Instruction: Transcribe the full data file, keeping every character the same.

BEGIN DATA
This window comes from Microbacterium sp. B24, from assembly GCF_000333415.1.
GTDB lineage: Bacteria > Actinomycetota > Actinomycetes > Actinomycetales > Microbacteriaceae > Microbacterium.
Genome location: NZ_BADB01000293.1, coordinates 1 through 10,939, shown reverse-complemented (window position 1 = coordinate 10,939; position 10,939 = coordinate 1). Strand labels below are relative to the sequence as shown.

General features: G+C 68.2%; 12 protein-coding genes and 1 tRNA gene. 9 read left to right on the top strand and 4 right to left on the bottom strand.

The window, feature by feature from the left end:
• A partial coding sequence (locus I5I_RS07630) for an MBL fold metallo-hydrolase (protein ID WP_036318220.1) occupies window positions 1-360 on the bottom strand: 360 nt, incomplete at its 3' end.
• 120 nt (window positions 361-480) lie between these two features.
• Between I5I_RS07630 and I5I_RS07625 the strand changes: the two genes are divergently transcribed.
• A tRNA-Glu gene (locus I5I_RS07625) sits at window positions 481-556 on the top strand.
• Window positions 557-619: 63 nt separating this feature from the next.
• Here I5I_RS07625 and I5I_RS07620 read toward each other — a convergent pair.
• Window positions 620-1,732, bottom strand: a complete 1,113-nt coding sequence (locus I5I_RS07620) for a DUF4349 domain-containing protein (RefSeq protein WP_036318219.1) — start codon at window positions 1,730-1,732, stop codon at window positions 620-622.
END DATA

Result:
This window comes from Microbacterium sp. B24, from assembly GCF_000333415.1.
GTDB lineage: Bacteria > Actinomycetota > Actinomycetes > Actinomycetales > Microbacteriaceae > Microbacterium.
Genome location: NZ_BADB01000293.1, coordinates 1 through 10,939, shown reverse-complemented (window position 1 = coordinate 10,939; position 10,939 = coordinate 1). Strand labels below are relative to the sequence as shown.

General features: G+C 68.2%; 12 protein-coding genes and 1 tRNA gene. 9 read left to right on the top strand and 4 right to left on the bottom strand.

The window, feature by feature from the left end:
• A partial coding sequence (locus I5I_RS07630) for an MBL fold metallo-hydrolase (protein ID WP_036318220.1) occupies window positions 1-360 on the bottom strand: 360 nt, incomplete at its 3' end.
• 120 nt (window positions 361-480) lie between these two features.
• Between I5I_RS07630 and I5I_RS07625 the strand changes: the two genes are divergently transcribed.
• A tRNA-Glu gene (locus I5I_RS07625) sits at window positions 481-556 on the top strand.
• Window positions 557-619: 63 nt separating this feature from the next.
• Here I5I_RS07625 and I5I_RS07620 read toward each other — a convergent pair.
• Window positions 620-1,732, bottom strand: a complete 1,113-nt coding sequence (locus I5I_RS07620) for a DUF4349 domain-containing protein (RefSeq protein WP_036318219.1) — start codon at window positions 1,730-1,732, stop codon at window positions 620-622.